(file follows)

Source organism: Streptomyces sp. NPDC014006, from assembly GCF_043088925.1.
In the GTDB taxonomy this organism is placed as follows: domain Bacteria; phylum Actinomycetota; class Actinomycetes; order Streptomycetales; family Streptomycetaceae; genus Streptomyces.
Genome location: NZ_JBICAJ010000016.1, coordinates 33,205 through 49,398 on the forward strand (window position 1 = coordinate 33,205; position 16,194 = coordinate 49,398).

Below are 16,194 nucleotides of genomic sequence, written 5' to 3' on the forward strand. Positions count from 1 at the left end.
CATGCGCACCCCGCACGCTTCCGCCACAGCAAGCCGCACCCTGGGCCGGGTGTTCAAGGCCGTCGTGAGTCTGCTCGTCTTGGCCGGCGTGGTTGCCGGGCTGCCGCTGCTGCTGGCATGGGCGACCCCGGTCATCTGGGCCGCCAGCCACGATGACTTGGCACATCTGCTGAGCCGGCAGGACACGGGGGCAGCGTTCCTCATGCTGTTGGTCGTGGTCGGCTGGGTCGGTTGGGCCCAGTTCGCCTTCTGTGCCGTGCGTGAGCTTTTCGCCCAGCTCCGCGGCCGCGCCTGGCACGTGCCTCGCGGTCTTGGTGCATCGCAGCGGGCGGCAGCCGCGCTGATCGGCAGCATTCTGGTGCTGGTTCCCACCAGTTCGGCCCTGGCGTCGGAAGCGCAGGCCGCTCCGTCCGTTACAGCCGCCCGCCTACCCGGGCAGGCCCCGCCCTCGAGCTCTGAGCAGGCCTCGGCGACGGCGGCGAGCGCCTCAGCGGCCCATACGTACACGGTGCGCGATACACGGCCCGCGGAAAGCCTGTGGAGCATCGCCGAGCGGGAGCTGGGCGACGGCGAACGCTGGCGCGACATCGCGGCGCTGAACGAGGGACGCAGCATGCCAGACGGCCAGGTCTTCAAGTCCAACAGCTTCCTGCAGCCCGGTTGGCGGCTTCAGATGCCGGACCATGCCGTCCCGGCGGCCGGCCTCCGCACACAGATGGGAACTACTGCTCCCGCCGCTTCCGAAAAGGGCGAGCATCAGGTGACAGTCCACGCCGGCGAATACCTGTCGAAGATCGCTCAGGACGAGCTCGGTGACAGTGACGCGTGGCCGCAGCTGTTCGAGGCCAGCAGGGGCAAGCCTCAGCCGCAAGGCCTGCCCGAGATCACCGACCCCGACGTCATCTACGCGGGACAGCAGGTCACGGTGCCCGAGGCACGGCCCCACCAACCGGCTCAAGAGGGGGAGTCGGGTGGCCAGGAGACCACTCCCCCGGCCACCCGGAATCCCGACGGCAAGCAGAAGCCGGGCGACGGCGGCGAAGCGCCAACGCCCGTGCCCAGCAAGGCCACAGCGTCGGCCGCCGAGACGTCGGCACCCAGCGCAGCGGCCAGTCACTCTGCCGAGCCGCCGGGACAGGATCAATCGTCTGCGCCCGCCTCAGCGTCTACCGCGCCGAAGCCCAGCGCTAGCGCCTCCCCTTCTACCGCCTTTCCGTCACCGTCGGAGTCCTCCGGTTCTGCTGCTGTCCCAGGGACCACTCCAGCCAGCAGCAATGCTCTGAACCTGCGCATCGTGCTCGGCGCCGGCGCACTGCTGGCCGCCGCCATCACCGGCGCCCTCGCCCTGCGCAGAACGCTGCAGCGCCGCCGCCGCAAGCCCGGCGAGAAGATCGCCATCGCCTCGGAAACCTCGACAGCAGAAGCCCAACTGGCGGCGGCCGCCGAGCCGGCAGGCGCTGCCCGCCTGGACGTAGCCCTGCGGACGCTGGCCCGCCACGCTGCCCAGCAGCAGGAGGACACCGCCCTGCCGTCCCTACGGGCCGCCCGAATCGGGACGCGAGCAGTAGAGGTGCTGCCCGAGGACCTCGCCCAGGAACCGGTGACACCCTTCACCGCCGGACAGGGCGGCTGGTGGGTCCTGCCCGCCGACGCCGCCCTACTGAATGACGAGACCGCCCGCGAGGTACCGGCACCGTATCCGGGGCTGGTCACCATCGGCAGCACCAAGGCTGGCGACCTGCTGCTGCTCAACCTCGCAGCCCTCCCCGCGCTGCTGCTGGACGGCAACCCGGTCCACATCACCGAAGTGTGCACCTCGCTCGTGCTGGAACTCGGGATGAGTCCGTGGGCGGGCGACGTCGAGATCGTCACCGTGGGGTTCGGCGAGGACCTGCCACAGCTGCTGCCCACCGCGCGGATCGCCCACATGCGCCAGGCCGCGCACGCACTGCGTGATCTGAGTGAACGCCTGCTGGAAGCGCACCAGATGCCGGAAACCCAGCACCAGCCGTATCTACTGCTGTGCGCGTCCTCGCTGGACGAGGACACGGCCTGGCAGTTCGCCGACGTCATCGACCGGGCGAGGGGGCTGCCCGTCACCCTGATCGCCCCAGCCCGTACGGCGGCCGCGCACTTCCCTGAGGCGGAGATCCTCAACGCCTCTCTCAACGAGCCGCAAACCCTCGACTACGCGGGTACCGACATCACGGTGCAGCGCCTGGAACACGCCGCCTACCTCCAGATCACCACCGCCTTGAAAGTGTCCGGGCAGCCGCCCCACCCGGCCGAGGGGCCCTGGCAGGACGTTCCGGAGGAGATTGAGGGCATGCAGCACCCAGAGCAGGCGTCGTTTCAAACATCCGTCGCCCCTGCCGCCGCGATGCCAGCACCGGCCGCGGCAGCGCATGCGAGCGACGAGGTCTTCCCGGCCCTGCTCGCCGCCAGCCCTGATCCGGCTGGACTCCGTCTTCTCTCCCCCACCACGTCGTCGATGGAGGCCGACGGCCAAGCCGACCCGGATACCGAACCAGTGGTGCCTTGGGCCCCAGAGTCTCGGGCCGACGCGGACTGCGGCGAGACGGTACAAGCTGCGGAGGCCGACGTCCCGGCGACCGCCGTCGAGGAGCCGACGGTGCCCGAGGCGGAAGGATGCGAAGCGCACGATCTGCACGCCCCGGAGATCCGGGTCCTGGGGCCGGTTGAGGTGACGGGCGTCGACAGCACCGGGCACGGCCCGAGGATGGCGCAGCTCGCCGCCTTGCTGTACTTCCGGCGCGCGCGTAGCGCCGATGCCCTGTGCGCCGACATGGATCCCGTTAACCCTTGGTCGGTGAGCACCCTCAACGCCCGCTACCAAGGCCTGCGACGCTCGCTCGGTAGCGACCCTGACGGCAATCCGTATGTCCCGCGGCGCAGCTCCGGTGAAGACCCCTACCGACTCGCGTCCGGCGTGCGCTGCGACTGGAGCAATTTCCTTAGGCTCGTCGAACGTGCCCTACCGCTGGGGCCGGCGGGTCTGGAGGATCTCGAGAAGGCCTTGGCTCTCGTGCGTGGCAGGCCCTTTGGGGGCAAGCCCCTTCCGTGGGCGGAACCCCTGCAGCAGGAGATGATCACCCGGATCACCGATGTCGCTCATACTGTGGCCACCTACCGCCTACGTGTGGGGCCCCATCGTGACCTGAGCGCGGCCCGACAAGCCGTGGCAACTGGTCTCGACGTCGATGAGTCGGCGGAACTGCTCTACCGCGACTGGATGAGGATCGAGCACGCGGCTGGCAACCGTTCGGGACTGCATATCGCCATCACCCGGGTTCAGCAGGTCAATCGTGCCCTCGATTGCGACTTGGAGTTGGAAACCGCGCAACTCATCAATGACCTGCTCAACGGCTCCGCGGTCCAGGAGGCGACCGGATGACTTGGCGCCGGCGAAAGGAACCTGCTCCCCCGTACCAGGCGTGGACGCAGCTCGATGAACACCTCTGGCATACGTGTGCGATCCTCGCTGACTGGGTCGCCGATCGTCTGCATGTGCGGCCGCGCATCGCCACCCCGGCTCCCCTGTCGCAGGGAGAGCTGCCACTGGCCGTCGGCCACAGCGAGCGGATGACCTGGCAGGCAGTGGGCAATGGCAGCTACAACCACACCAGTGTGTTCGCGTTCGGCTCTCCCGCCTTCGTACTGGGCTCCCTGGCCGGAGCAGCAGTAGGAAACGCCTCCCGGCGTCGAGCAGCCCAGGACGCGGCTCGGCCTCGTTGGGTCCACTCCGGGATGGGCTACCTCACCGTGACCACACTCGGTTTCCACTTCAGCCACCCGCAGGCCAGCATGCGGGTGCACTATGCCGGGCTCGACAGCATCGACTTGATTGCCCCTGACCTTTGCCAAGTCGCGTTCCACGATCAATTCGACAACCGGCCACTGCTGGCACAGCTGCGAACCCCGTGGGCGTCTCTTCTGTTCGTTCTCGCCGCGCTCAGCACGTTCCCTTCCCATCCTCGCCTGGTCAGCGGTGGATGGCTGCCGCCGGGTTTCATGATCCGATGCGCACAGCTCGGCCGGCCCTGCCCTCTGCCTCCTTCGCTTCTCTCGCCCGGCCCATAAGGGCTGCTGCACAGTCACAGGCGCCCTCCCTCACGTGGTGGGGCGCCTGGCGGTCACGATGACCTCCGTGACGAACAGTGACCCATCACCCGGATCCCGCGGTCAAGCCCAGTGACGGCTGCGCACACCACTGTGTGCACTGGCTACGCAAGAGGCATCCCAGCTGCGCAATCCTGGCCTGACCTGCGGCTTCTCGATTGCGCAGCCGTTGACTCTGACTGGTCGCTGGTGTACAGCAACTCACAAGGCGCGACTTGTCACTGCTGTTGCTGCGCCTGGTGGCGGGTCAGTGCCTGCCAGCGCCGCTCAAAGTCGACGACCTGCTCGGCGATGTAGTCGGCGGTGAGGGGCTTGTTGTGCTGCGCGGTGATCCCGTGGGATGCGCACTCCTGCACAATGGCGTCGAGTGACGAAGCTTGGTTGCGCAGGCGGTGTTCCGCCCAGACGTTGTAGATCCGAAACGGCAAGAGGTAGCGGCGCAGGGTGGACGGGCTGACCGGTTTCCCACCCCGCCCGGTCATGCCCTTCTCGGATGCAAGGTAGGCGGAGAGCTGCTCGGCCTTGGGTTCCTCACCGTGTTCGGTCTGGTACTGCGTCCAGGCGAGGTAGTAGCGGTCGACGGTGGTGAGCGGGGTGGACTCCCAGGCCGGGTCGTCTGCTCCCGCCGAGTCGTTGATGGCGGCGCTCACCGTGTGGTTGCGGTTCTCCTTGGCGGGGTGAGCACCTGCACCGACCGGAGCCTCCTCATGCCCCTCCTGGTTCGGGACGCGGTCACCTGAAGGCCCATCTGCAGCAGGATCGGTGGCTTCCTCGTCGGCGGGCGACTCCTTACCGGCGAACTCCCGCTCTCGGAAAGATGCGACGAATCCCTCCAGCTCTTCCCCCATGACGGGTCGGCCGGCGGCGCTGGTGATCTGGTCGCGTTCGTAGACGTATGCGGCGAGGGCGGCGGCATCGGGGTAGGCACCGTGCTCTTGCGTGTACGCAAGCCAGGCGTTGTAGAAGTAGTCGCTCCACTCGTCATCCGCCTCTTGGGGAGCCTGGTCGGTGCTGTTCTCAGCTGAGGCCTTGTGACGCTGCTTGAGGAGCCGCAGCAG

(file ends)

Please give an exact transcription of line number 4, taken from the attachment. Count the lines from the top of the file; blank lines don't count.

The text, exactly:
Below are 16,194 nucleotides of genomic sequence, written 5' to 3' on the forward strand. Positions count from 1 at the left end.